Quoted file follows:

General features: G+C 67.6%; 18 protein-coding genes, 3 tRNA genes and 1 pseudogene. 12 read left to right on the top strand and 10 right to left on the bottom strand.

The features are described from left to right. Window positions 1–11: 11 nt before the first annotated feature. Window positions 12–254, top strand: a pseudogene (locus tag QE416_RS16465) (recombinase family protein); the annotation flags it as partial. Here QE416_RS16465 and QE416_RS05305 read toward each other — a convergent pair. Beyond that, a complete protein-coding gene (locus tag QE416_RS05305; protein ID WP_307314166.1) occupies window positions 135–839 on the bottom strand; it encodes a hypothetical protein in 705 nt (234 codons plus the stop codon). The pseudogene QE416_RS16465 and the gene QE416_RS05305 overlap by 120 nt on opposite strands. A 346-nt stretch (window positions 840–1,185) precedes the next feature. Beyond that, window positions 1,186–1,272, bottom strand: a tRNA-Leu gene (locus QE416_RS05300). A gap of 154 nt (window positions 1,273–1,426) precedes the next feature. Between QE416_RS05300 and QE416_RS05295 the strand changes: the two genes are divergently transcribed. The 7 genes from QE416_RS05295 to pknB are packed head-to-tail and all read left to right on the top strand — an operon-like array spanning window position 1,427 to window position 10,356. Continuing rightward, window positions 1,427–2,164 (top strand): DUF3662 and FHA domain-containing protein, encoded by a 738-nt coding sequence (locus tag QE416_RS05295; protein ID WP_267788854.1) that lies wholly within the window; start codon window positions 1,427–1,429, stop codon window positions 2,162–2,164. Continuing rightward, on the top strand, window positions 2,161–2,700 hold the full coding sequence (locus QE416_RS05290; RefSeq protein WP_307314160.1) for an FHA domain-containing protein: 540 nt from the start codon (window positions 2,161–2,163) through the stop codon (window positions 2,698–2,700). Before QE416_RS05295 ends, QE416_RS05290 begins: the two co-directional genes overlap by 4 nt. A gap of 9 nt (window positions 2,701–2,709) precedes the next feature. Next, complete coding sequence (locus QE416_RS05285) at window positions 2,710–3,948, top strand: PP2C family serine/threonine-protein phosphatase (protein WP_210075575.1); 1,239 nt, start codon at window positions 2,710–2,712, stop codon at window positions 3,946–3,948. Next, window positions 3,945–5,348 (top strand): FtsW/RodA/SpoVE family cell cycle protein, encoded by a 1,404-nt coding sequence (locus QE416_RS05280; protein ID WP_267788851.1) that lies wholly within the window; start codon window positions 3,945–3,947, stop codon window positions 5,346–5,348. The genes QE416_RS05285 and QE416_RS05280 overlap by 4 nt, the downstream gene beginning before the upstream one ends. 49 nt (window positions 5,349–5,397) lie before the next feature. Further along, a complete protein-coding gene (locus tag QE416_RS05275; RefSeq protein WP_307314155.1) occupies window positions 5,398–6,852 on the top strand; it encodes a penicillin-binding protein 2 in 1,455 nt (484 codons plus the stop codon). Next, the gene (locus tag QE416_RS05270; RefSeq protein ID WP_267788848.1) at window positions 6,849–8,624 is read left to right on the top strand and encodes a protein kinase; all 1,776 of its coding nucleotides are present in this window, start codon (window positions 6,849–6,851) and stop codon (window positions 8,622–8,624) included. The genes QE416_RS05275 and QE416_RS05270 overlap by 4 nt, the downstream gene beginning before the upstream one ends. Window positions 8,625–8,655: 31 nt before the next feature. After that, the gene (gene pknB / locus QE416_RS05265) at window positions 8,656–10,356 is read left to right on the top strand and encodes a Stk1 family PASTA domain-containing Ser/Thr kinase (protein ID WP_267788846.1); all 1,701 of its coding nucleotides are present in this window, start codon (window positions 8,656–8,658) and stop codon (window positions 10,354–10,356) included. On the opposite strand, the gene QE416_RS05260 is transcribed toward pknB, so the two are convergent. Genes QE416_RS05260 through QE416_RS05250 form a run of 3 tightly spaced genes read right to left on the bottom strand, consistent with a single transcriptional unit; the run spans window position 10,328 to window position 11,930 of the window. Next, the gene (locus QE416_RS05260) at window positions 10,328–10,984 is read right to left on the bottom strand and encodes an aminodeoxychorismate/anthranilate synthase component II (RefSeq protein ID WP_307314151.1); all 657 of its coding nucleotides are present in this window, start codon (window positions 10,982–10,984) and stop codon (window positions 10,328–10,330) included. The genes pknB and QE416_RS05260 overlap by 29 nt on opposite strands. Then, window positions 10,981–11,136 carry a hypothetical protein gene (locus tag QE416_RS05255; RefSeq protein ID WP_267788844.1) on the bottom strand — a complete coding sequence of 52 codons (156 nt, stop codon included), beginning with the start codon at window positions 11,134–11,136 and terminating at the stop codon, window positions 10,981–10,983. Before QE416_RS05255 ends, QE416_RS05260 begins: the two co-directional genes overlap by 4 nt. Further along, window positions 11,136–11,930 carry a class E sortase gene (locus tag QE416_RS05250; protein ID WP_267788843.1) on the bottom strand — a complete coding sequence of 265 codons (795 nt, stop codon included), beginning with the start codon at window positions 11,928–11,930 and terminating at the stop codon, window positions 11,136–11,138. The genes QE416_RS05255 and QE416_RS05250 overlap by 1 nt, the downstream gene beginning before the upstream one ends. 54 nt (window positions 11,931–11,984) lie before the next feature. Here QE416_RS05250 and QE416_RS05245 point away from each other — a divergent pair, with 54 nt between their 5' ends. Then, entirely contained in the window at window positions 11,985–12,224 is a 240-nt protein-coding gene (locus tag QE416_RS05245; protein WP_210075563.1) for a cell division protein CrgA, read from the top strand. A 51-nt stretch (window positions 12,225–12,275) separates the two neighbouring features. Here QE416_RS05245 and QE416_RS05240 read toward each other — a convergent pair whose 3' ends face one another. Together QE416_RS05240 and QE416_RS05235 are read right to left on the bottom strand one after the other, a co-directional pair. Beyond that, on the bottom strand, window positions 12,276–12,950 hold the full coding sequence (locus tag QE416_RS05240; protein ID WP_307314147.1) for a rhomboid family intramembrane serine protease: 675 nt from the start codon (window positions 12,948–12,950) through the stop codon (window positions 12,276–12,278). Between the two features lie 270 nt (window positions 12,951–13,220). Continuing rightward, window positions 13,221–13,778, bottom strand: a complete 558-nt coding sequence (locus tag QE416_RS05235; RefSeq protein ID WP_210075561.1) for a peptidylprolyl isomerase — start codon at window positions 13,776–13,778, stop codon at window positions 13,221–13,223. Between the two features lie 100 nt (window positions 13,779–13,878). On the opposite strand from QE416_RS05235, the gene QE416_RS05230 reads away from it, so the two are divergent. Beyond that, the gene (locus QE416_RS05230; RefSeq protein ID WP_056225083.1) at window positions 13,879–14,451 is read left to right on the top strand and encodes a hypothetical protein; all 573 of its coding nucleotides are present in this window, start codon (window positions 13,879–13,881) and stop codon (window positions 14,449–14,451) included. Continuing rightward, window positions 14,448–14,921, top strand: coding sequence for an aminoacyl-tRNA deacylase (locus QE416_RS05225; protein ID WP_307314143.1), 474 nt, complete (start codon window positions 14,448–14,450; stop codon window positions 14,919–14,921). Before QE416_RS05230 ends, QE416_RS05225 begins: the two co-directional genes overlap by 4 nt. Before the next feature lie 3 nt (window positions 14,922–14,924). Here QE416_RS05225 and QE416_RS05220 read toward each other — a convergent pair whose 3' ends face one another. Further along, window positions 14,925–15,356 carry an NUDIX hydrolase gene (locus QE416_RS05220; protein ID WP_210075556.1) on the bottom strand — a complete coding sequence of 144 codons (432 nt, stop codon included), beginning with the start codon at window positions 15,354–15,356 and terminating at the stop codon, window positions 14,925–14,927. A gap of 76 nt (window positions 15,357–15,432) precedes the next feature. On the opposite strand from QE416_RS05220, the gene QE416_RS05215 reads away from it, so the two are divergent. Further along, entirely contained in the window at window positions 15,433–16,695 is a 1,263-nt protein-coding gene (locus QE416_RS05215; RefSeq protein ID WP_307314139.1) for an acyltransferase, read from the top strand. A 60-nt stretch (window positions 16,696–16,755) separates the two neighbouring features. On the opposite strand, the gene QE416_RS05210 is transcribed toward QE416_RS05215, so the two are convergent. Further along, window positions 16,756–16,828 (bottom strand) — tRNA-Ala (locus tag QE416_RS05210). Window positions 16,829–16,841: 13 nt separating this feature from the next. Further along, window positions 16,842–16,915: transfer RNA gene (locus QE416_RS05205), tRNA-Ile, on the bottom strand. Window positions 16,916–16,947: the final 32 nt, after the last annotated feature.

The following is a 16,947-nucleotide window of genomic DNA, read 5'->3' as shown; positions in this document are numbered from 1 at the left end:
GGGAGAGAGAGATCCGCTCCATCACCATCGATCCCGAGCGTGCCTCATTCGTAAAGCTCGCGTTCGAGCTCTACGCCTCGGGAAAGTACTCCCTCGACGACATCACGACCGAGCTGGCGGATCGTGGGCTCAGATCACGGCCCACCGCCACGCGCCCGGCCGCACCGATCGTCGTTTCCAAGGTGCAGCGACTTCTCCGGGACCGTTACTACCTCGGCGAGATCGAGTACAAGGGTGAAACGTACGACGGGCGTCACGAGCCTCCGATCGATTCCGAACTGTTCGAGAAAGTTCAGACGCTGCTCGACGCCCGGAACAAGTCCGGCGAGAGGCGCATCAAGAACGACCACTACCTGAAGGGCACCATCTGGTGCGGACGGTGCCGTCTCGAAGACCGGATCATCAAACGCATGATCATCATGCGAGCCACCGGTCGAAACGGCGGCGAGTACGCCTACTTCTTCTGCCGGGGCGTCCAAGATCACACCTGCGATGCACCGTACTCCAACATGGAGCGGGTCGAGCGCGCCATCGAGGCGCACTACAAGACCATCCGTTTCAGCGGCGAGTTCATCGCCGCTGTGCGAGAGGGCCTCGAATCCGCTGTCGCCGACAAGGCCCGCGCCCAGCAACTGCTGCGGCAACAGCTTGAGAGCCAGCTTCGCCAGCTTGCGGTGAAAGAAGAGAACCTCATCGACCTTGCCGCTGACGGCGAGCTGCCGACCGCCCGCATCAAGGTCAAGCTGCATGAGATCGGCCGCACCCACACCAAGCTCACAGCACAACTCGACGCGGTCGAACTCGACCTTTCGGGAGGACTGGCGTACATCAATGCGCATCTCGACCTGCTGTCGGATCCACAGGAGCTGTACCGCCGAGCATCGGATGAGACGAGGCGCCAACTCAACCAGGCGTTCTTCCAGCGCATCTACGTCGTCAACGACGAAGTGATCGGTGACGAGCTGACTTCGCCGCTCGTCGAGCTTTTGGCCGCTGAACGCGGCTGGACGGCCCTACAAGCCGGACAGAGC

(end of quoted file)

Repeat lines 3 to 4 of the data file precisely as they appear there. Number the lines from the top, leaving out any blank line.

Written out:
The following is a 16,947-nucleotide window of genomic DNA, read 5'->3' as shown; positions in this document are numbered from 1 at the left end:
GGGAGAGAGAGATCCGCTCCATCACCATCGATCCCGAGCGTGCCTCATTCGTAAAGCTCGCGTTCGAGCTCTACGCCTCGGGAAAGTACTCCCTCGACGACATCACGACCGAGCTGGCGGATCGTGGGCTCAGATCACGGCCCACCGCCACGCGCCCGGCCGCACCGATCGTCGTTTCCAAGGTGCAGCGACTTCTCCGGGACCGTTACTACCTCGGCGAGATCGAGTACAAGGGTGAAACGTACGACGGGCGTCACGAGCCTCCGATCGATTCCGAACTGTTCGAGAAAGTTCAGACGCTGCTCGACGCCCGGAACAAGTCCGGCGAGAGGCGCATCAAGAACGACCACTACCTGAAGGGCACCATCTGGTGCGGACGGTGCCGTCTCGAAGACCGGATCATCAAACGCATGATCATCATGCGAGCCACCGGTCGAAACGGCGGCGAGTACGCCTACTTCTTCTGCCGGGGCGTCCAAGATCACACCTGCGATGCACCGTACTCCAACATGGAGCGGGTCGAGCGCGCCATCGAGGCGCACTACAAGACCATCCGTTTCAGCGGCGAGTTCATCGCCGCTGTGCGAGAGGGCCTCGAATCCGCTGTCGCCGACAAGGCCCGCGCCCAGCAACTGCTGCGGCAACAGCTTGAGAGCCAGCTTCGCCAGCTTGCGGTGAAAGAAGAGAACCTCATCGACCTTGCCGCTGACGGCGAGCTGCCGACCGCCCGCATCAAGGTCAAGCTGCATGAGATCGGCCGCACCCACACCAAGCTCACAGCACAACTCGACGCGGTCGAACTCGACCTTTCGGGAGGACTGGCGTACATCAATGCGCATCTCGACCTGCTGTCGGATCCACAGGAGCTGTACCGCCGAGCATCGGATGAGACGAGGCGCCAACTCAACCAGGCGTTCTTCCAGCGCATCTACGTCGTCAACGACGAAGTGATCGGTGACGAGCTGACTTCGCCGCTCGTCGAGCTTTTGGCCGCTGAACGCGGCTGGACGGCCCTACAAGCCGGACAGAGC